14. Requests the cooperation, as appropriate, of other relevant United Nations bodies with the commission of inquiry to carry out its mission, and requests the assistance of the Secretary-General and the United Nations High Commissioner for Human Rights in this regard, including in the provision of all administrative, technical and logistical assistance required to enable the commission of inquiry and special procedures mandate holders to fulfil their mandates promptly and efficiently;
15. Requests the High Commissioner to report on the implementation of the present resolution, including on measures taken with regard to ensuring accountability for the serious violations of international humanitarian law and human rights in the Occupied Palestinian Territory, including East Jerusalem, to the Human Rights Council at its twenty-seventh session;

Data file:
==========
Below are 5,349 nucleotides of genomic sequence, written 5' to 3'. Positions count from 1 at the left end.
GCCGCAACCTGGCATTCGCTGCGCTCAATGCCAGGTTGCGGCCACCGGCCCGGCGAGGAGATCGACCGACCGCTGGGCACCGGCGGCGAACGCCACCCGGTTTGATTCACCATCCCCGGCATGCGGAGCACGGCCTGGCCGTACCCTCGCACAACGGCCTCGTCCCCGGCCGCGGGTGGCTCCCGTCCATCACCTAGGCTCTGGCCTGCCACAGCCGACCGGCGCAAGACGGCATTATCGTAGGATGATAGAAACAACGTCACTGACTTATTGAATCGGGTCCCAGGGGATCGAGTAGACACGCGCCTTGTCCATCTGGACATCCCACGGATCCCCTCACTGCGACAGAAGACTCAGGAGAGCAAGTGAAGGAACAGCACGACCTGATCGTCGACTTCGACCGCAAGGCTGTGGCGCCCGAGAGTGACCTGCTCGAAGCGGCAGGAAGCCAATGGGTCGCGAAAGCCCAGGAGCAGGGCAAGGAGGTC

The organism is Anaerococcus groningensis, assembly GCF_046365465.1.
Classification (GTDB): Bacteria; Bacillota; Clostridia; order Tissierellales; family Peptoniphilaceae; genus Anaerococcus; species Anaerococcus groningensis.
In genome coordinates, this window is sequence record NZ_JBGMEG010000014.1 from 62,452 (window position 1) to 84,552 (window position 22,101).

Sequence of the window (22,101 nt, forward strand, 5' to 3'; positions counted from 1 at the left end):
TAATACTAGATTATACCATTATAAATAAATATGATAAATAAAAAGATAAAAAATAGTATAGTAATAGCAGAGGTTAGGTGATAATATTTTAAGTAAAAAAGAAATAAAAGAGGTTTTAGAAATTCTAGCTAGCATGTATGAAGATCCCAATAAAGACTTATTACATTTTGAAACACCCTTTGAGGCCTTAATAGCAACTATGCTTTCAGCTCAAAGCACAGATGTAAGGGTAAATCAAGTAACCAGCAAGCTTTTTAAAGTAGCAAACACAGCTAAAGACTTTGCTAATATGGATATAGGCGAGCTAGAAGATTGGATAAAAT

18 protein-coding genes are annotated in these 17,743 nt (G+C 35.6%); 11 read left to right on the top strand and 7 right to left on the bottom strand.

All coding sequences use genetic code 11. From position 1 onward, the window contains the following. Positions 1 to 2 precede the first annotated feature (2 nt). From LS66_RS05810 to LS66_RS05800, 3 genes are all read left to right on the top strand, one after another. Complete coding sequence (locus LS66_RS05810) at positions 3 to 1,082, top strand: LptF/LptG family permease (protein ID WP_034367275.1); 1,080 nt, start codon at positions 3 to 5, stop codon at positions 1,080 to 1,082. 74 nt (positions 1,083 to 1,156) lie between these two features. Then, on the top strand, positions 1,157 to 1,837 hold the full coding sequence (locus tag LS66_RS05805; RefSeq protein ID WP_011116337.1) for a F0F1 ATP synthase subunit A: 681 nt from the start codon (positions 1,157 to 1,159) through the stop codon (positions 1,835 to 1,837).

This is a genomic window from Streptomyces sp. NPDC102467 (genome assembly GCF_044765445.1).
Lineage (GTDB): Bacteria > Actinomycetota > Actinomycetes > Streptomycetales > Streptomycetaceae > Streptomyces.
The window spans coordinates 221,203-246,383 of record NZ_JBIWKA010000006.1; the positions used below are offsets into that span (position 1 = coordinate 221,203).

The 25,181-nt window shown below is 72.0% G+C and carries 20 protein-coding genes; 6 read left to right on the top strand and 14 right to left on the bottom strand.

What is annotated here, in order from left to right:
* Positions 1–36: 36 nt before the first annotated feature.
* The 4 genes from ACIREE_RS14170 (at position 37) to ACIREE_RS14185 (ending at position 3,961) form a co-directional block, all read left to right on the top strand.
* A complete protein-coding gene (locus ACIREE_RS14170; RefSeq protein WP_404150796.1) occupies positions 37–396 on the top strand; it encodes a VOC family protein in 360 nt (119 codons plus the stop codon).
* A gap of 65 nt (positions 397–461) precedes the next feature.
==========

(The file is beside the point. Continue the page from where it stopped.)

16. Decides to remain seized of the matter.
Algeria, Argentina, Brazil, Chile, China, Congo, Costa Rica, Côte d’Ivoire, Cuba, Ethiopia, India, Indonesia, Kazakhstan, Kenya, Kuwait, Maldives, Mexico, Morocco, Namibia, Pakistan, Peru, Philippines, Russian Federation, Saudi Arabia, Sierra Leone, South Africa, United Arab Emirates, Venezuela (Bolivarian Republic of), Viet Nam
United States of America
Austria, Benin, Botswana, Burkina Faso, Czech Republic, Estonia, France, Gabon, Germany, Ireland, Italy, Japan, Montenegro, Republic of Korea, Romania, the former Yugoslav Republic of Macedonia, United Kingdom of Great Britain and Northern Ireland]
I am appalled by the news of an attack on an UNRWA school in Northern Gaza where hundreds of people had taken refuge.
Many have been killed — including women and children, as well as UN staff.
Circumstances are still unclear. I strongly condemn this act.
Throughout the day, our staff had been attempting to arrange a humanitarian pause in the hostilities so that civilians could be evacuated.
I express my profound condolences to the families of the victims and those of so many hundreds of innocent Gazans who have tragically been killed as a result of the massive Israeli assault.